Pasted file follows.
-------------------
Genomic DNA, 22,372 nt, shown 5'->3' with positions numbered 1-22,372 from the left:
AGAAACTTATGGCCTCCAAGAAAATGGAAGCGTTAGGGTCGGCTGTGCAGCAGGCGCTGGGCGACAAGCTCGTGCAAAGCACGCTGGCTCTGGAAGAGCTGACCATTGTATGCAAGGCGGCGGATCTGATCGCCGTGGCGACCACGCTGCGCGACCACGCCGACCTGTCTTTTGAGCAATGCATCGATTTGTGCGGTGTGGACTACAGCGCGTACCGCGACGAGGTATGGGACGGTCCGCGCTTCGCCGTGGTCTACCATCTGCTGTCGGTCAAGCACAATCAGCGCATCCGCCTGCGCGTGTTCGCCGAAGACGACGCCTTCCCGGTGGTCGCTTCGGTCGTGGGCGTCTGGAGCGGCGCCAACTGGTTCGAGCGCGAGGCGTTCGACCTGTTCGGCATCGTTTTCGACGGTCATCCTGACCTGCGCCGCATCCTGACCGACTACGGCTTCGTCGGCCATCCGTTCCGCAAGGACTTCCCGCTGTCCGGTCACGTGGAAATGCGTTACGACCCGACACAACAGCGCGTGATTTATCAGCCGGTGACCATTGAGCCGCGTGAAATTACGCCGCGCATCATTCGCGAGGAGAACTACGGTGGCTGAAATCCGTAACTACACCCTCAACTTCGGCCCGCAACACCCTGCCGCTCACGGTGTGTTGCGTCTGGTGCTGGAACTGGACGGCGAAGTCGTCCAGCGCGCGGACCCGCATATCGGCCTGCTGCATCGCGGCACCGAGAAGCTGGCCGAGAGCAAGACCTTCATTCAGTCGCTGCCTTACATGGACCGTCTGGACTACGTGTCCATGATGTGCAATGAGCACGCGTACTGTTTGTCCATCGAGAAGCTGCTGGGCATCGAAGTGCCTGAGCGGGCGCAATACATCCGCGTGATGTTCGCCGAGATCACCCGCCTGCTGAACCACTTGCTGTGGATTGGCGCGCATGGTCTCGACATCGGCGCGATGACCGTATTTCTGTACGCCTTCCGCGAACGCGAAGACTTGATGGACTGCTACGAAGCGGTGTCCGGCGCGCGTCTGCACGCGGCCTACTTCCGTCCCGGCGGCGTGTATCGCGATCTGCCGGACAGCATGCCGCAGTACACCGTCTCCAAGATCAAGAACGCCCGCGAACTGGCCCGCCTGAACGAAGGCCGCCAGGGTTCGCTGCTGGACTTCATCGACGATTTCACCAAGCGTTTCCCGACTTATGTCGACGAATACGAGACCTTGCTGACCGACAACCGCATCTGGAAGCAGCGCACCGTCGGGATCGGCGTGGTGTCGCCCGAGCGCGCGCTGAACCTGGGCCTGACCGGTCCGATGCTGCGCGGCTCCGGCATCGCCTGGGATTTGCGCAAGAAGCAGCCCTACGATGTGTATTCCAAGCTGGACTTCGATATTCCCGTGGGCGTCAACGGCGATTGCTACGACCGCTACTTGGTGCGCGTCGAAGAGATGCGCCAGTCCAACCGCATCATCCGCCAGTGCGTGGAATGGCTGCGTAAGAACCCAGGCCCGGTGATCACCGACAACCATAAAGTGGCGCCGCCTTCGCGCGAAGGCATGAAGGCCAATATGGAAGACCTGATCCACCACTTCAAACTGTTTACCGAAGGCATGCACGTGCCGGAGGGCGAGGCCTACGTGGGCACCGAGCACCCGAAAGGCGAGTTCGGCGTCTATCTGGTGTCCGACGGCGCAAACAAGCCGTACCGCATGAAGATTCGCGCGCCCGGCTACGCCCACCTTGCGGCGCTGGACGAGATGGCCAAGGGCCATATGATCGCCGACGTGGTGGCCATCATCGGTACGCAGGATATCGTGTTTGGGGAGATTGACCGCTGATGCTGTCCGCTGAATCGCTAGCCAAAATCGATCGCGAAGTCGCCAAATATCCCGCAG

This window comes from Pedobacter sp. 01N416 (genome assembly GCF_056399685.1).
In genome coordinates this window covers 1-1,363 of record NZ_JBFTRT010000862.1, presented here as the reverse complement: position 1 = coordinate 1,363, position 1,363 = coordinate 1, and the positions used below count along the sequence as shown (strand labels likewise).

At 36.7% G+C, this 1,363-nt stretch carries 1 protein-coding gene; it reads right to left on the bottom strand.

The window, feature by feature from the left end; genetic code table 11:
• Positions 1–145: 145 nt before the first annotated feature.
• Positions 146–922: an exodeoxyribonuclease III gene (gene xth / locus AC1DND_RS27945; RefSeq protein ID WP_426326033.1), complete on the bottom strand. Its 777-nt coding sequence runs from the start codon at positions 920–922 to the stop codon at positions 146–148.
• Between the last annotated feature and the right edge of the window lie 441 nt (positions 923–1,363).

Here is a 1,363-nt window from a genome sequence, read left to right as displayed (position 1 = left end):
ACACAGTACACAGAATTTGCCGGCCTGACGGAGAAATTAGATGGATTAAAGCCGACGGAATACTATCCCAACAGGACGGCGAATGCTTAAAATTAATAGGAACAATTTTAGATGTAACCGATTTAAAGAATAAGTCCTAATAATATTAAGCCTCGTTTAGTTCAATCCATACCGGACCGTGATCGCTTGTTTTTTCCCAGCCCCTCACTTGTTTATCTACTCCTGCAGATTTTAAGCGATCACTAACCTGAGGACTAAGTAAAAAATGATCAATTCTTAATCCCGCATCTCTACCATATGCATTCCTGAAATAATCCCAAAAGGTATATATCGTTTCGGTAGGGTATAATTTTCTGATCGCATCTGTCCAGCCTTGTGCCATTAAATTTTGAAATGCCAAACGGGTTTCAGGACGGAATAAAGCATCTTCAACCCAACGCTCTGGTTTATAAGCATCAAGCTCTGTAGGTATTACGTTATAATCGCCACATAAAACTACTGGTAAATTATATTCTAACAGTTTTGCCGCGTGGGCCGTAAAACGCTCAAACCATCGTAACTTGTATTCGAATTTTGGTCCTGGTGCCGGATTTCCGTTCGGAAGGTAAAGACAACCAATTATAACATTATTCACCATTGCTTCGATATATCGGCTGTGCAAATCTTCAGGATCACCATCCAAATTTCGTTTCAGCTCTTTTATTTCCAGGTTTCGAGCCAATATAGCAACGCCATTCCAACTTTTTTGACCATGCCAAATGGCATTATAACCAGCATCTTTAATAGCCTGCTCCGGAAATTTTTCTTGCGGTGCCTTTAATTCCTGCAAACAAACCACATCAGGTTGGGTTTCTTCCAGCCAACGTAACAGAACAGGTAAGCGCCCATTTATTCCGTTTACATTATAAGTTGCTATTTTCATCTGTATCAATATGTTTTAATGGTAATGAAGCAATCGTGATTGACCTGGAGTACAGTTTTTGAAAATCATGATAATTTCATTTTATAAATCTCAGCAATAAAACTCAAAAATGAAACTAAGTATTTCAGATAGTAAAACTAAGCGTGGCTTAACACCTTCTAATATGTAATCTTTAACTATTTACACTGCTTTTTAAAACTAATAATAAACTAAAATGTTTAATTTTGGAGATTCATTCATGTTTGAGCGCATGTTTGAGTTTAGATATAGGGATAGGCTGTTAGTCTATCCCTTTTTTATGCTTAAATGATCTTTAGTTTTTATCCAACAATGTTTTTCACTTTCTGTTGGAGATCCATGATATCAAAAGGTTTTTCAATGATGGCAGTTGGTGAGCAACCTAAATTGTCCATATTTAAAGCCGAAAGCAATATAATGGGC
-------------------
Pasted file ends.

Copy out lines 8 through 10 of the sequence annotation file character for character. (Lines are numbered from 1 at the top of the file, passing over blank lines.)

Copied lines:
• Positions 146–922: an exodeoxyribonuclease III gene (gene xth / locus AC1DND_RS27945; RefSeq protein ID WP_426326033.1), complete on the bottom strand. Its 777-nt coding sequence runs from the start codon at positions 920–922 to the stop codon at positions 146–148.
• Between the last annotated feature and the right edge of the window lie 441 nt (positions 923–1,363).

Here is a 1,363-nt window from a genome sequence, read left to right as displayed (position 1 = left end):